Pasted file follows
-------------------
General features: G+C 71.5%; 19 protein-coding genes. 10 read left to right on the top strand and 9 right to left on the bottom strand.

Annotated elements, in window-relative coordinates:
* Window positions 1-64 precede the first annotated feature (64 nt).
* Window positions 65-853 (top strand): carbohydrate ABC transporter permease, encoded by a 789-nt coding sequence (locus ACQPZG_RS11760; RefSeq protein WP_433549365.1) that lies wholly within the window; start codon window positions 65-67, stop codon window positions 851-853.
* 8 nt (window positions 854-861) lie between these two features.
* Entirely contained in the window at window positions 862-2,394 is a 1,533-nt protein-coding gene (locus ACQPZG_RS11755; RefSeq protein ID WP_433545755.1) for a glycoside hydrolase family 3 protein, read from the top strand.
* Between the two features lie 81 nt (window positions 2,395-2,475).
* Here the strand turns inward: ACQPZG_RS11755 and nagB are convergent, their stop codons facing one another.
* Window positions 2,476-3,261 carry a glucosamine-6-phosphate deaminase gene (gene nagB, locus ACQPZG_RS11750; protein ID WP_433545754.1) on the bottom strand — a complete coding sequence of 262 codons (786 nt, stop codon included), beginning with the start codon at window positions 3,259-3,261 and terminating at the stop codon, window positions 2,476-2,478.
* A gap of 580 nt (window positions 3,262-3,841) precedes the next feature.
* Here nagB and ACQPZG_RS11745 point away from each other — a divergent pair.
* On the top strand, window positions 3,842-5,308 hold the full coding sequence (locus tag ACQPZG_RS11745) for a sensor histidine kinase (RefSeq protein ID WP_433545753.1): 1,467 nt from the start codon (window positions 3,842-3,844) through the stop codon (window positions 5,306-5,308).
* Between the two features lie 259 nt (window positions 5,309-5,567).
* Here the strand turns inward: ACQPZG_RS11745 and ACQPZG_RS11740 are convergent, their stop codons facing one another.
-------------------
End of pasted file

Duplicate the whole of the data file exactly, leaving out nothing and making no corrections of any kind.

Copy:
General features: G+C 71.5%; 19 protein-coding genes. 10 read left to right on the top strand and 9 right to left on the bottom strand.

Annotated elements, in window-relative coordinates:
* Window positions 1-64 precede the first annotated feature (64 nt).
* Window positions 65-853 (top strand): carbohydrate ABC transporter permease, encoded by a 789-nt coding sequence (locus ACQPZG_RS11760; RefSeq protein WP_433549365.1) that lies wholly within the window; start codon window positions 65-67, stop codon window positions 851-853.
* 8 nt (window positions 854-861) lie between these two features.
* Entirely contained in the window at window positions 862-2,394 is a 1,533-nt protein-coding gene (locus ACQPZG_RS11755; RefSeq protein ID WP_433545755.1) for a glycoside hydrolase family 3 protein, read from the top strand.
* Between the two features lie 81 nt (window positions 2,395-2,475).
* Here the strand turns inward: ACQPZG_RS11755 and nagB are convergent, their stop codons facing one another.
* Window positions 2,476-3,261 carry a glucosamine-6-phosphate deaminase gene (gene nagB, locus ACQPZG_RS11750; protein ID WP_433545754.1) on the bottom strand — a complete coding sequence of 262 codons (786 nt, stop codon included), beginning with the start codon at window positions 3,259-3,261 and terminating at the stop codon, window positions 2,476-2,478.
* A gap of 580 nt (window positions 3,262-3,841) precedes the next feature.
* Here nagB and ACQPZG_RS11745 point away from each other — a divergent pair.
* On the top strand, window positions 3,842-5,308 hold the full coding sequence (locus tag ACQPZG_RS11745) for a sensor histidine kinase (RefSeq protein ID WP_433545753.1): 1,467 nt from the start codon (window positions 3,842-3,844) through the stop codon (window positions 5,306-5,308).
* Between the two features lie 259 nt (window positions 5,309-5,567).
* Here the strand turns inward: ACQPZG_RS11745 and ACQPZG_RS11740 are convergent, their stop codons facing one another.